, I suppose, but rather torn in between two places at once that are in experience identical. If one travels but exists in an undifferentiated sense of experience at the same time, is one really traveling? Creepy. It’s like another form of detention. We often don’t think about the spatial models that house soldiers and how they are in many ways trapped in their own brand of detainment -- like militarized reservations. Suburbia.
Anyway, it’s classic spatial conditioning stuff, but nowhere is the American suburb more influential than in the confines of the foreign US military base. Suburbia is in this regard simply a military spatial product. If this is the case abroad, then it’s hard not to consider what the implication may be for the same model at home, no?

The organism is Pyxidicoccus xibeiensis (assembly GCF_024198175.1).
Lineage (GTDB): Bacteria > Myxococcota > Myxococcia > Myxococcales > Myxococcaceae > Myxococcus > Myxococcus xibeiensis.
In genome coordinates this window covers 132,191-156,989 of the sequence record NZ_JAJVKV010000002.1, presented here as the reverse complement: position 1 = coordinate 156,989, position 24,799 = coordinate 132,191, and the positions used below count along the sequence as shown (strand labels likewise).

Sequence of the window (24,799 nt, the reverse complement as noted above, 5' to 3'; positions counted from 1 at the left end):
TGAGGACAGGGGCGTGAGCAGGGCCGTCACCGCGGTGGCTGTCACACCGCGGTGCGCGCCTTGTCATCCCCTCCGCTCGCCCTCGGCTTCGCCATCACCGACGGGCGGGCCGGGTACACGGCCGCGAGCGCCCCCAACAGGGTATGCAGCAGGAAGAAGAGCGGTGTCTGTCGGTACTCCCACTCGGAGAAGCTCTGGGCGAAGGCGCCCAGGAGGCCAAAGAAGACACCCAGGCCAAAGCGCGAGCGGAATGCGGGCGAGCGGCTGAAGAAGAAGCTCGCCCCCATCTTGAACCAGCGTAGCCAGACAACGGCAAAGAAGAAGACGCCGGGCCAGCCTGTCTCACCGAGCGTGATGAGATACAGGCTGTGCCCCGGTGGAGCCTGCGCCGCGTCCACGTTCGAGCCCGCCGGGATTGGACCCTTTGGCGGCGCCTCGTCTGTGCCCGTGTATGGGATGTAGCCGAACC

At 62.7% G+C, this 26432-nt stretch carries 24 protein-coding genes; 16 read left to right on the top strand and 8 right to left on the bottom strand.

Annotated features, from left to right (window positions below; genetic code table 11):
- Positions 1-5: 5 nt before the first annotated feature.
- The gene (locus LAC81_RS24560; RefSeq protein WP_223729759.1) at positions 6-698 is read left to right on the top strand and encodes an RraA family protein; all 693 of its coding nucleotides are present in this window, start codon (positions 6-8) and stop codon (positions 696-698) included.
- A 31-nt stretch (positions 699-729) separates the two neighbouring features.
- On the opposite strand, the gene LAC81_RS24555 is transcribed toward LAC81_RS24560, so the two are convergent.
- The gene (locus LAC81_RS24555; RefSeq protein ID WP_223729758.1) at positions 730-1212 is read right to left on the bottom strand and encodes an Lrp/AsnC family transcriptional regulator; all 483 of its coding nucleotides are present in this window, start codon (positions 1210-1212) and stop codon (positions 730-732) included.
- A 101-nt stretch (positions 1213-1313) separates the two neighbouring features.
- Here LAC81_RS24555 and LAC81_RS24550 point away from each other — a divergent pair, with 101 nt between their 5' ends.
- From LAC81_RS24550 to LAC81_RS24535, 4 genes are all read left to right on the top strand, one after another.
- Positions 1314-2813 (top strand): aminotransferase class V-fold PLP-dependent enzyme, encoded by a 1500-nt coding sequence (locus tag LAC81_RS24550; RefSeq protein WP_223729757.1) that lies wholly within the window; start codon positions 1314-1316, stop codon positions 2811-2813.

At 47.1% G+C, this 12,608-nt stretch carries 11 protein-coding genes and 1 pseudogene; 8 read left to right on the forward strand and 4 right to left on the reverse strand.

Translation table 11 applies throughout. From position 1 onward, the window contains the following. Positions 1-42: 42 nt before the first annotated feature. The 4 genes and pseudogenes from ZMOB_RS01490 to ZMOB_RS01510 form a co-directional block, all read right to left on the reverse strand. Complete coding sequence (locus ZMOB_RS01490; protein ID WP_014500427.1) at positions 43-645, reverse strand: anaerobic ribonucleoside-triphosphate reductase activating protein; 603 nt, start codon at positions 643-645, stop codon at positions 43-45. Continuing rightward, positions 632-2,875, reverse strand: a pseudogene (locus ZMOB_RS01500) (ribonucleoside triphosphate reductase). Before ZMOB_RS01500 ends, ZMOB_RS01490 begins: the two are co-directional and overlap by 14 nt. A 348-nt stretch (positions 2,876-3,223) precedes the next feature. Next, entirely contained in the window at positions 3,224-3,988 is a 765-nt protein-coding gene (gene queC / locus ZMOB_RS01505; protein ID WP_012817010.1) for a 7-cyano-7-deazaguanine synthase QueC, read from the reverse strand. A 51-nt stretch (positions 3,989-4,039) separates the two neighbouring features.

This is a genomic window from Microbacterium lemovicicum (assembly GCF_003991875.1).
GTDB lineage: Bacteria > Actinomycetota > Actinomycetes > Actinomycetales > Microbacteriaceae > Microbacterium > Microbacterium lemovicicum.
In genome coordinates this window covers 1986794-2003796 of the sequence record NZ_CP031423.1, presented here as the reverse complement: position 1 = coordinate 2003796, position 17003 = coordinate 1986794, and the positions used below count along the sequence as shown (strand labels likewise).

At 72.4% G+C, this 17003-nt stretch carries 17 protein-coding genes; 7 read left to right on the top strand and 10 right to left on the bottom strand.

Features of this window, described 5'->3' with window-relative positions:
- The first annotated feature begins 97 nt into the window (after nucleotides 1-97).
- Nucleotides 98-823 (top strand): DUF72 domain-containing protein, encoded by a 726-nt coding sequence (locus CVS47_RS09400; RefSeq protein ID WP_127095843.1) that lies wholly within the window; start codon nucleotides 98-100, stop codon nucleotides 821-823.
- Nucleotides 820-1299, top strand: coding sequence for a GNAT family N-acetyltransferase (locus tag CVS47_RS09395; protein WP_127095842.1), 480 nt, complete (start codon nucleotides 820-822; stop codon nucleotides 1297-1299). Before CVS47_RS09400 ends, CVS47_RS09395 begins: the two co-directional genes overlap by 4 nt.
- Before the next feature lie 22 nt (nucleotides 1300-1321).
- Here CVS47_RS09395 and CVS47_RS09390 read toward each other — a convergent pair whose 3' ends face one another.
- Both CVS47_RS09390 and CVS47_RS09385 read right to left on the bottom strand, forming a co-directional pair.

Which gets us back to Tom Vigar
This project polemically proposes an inevitable, yet absurd, conclusion to the state of Pure Warfare that modernity has created. It postulates that Suburbia will eventually become the icing on a cake of industry and warfare. Not only will the products consumed by the suburbanite help indirectly support the war effort but the very suburb itself will become a shroud for the modern war machine. I propose the vertical stacking of the three separate plates of Suburbia, Industry and Warfare in an attempt to fully bring geography to its knees and make the already existing system far more efficient. The reconfiguration of these plates may appear to some to be a bizarre manoeuvre yet it brings forth multiple benefits: